State-of-the-nation debate needs better motion
From Dr Jonathan Chaplin
Sir, — May I offer a modest proposal for the short Friday-afternoon General Synod debate, called by the Archbishops, on “After the General Election, a still small voice of calm” (News, 23 June)?
Displaying all the signs of being drafted in haste, the wording of the motion lacks the coherence and precision required for a really focused debate.
For example, clause (b) calls on the Synod to pray that parliamentarians will prioritise the common good, and clause (d) that politicians will be given courage in the face of uncertainty and weakness. A sceptic might perhaps say that the Synod could best fulfil that call by actually having a time of prayer — and not just a barrage of intercessions, but a collective waiting to hear the “still small voice” — rather than a noisy and possibly rambling debate.
Clause (b) goes on to urge prayer that the common good be prioritised “. . . especially in negotiations between parties to secure support for a legislative programme”. Well, that horse has already bolted (although whether it will reach the finishing line is doubtful). But, in any case, why should the Church of England want to pray that support will be forthcoming for “a legislative programme”? Shouldn’t it first want to know what the programme actually is, reserving judgement on whether it does, in fact, promote the common good as the Church understands it?
Clause (e) offers a hint, calling on the Synod to commend the Church’s work among the poor and vulnerable at home and abroad “as an example of the priorities we hope to see in the programmes of government” — an incontestable aspiration that all political parties, including the DUP, will proudly claim to own, while advocating wildly conflicting policies to achieve it.
Clause (c) is similarly platitudinous, asking the Synod to “call upon Christians everywhere to maintain pressure on politicians of all parties to put the cohesion of the nation and its communities at the heart of their programmes”. All those against? Yet, on the other hand, the tendency to indulge in bland invocations of “cohesion” is a typically Anglican vulnerability, bypassing the difficult debate about the demanding circumstances of justice which are the indispensable precondition of any cohesion worth the name.
Recall that the Church of England has very recently set out in precise and thoughtful terms a credible, non-platitudinous view of all these aspirations in Who is My Neighbour? A letter from the House of Bishops to the people and parishes of the Church of England for the General Election 2015.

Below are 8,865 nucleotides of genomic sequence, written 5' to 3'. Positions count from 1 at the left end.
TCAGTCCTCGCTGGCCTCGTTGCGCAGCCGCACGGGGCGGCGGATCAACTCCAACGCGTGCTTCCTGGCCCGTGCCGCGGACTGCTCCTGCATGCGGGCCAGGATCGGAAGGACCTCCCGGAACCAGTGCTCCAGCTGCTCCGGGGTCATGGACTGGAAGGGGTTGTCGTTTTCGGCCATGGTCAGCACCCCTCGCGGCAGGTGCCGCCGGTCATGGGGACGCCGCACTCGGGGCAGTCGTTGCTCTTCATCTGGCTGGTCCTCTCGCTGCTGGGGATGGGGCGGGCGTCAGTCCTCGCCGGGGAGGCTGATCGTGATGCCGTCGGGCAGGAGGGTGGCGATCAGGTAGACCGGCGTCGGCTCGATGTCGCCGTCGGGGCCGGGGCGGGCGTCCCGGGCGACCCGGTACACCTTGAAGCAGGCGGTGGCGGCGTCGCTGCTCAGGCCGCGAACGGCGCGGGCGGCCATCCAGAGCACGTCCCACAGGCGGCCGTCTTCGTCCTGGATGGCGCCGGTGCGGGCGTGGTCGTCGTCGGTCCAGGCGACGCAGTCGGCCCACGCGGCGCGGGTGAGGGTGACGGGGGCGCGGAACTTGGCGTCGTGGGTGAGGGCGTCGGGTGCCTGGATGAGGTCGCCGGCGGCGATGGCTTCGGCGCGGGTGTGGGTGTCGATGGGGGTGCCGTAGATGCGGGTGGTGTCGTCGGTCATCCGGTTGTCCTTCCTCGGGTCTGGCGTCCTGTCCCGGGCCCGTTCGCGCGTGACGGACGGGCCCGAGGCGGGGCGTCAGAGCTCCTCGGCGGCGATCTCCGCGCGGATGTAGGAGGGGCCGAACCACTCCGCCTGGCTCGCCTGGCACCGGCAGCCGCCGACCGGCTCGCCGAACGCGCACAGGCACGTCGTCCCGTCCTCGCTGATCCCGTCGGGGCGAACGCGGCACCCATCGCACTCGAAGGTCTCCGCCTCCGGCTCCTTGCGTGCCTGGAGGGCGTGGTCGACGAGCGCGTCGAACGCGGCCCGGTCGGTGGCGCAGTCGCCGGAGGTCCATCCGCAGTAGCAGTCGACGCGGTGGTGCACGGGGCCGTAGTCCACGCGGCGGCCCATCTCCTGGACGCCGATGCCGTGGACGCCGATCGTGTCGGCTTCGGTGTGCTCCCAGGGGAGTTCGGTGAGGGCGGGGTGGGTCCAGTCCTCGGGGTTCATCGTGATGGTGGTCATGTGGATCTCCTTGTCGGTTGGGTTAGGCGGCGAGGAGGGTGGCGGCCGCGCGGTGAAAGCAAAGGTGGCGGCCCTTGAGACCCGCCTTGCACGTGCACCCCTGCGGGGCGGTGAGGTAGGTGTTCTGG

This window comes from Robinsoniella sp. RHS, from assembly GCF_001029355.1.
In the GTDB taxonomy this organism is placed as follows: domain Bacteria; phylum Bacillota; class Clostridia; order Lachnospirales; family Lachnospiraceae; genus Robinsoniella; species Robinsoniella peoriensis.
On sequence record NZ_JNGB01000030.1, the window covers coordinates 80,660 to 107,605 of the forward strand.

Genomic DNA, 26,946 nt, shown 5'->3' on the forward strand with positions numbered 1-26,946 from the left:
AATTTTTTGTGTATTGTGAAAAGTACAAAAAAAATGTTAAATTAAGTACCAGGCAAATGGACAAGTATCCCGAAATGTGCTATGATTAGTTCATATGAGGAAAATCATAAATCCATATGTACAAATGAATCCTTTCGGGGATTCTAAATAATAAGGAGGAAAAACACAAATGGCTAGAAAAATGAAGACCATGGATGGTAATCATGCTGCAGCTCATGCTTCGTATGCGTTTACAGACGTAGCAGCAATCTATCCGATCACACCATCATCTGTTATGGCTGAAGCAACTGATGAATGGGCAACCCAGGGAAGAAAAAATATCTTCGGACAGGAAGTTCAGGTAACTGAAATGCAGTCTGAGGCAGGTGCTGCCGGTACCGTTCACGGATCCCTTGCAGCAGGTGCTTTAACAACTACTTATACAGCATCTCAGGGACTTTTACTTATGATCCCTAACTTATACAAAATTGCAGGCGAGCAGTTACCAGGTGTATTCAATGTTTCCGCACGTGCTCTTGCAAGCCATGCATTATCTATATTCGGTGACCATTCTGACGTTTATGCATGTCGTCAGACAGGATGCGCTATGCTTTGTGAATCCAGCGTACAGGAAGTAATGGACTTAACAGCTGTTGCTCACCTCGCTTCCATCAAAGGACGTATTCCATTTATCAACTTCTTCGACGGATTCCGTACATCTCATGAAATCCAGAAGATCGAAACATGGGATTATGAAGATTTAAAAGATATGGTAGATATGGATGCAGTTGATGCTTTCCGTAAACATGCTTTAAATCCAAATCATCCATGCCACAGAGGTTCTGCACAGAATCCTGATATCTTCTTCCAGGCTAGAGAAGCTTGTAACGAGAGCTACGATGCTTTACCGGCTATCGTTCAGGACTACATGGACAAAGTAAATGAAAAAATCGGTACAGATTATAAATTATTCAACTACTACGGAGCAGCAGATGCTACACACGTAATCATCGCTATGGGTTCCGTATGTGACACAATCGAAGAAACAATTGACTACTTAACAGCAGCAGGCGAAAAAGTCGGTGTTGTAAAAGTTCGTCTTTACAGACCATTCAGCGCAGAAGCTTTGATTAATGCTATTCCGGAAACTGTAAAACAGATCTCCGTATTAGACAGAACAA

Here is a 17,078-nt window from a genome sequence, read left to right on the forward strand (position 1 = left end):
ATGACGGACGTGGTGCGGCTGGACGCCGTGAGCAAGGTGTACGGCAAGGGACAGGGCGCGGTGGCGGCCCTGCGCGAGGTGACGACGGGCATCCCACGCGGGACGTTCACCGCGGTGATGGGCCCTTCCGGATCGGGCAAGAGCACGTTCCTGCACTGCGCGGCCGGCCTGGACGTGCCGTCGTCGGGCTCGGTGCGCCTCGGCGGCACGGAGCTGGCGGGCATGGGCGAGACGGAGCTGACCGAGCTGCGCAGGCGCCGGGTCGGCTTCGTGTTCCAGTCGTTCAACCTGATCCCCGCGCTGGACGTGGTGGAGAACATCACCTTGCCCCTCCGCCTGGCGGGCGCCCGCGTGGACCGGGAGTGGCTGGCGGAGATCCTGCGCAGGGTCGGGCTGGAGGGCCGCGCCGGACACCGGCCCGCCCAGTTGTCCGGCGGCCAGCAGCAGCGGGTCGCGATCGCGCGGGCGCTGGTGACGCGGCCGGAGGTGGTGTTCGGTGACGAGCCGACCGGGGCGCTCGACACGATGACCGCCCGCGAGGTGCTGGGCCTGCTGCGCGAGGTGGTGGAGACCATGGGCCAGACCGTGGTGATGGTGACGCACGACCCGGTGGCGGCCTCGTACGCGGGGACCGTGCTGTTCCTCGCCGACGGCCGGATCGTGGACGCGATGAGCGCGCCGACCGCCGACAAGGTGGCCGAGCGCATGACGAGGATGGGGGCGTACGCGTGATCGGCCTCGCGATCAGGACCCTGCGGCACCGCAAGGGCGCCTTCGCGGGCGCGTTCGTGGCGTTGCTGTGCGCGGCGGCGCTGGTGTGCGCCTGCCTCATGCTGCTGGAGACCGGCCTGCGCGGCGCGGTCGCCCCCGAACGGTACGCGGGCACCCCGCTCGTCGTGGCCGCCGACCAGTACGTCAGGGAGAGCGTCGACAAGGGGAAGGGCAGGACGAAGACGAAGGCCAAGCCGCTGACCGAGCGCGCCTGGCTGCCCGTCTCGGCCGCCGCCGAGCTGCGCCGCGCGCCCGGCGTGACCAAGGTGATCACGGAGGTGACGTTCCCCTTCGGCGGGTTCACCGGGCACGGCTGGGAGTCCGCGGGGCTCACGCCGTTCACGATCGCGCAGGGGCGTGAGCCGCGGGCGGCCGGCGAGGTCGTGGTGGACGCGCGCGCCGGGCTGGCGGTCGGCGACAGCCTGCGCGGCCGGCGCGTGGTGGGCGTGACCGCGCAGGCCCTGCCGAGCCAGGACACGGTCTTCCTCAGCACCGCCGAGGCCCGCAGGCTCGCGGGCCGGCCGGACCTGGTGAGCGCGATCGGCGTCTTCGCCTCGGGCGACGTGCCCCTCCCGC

My modest proposal for a more focused debate? The following amendment: scrap the existing clauses (a) to (f) and replace them with a single one: that the Synod “affirm Who is My Neighbour? and again call upon ‘the people and parishes of the Church of England’ to wrestle, in prayer and deliberation, with the relevance of this document for the radically changed, divided, post-Brexit political context of 2017”.
Director, Kirby Laing Institute for Christian Ethics
36 Selwyn Gardens
Cambridge CB3 9BA
Restoration, not Reformation, marks true C of E
From Mr Simon McKie
Sir, — Professor Peter Marshall (Comment, 30 June) correctly emphasises the Protestant and controversial nature of the Elizabethan Settlement. In concluding, however, that “Anglicanism . . . [was] . . . part of the fallout from the Reformation — of the inability of any side to impose a compelling vision of past and future,” he makes a judgement that only one who is, as he describes himself, an “outsider” to the Church in England could make.
For, indeed, it is just because the doctrine and liturgy of the English Church were tempered in the controversies of the 16th and 17th centuries that they were capable of inspiring so many to suffer deprivation, of property and livelihood, imprisonment, and death for the Church’s preservation.
Those quarrels that gave our national Church its character were not “unresolved”. They were resolved, after the terrible events of the Great Rebellion, the martyrdom of King Charles I and Cromwell’s tyranny, when, after the Restoration, those who would not conform separated themselves from the Church. The via media, hammered out on the anvil of treason, regicide, and despotism, was not that milksop creation the “good old C of E’”, but a robust high road, demarcated in our law, between heretical extremes.
Today, it is still the case that the Law of England provides that the doctrine of the Church in this country: “. . . grounded in the Holy Scriptures, and in such teachings of the ancient Fathers and Councils of the Church as are agreeable to the said Scriptures . . . is to be found in the Thirty Nine Articles of Religion, the Book of Common Prayer and the Ordinal” (Canon A5).
The reduced state of the Christian faith in England may be largely explained by the fact that many laymen, and most clergy, have chosen to neglect our Church’s incomparable liturgy for ersatz substitutes and to ignore the canonical sources of its doctrine.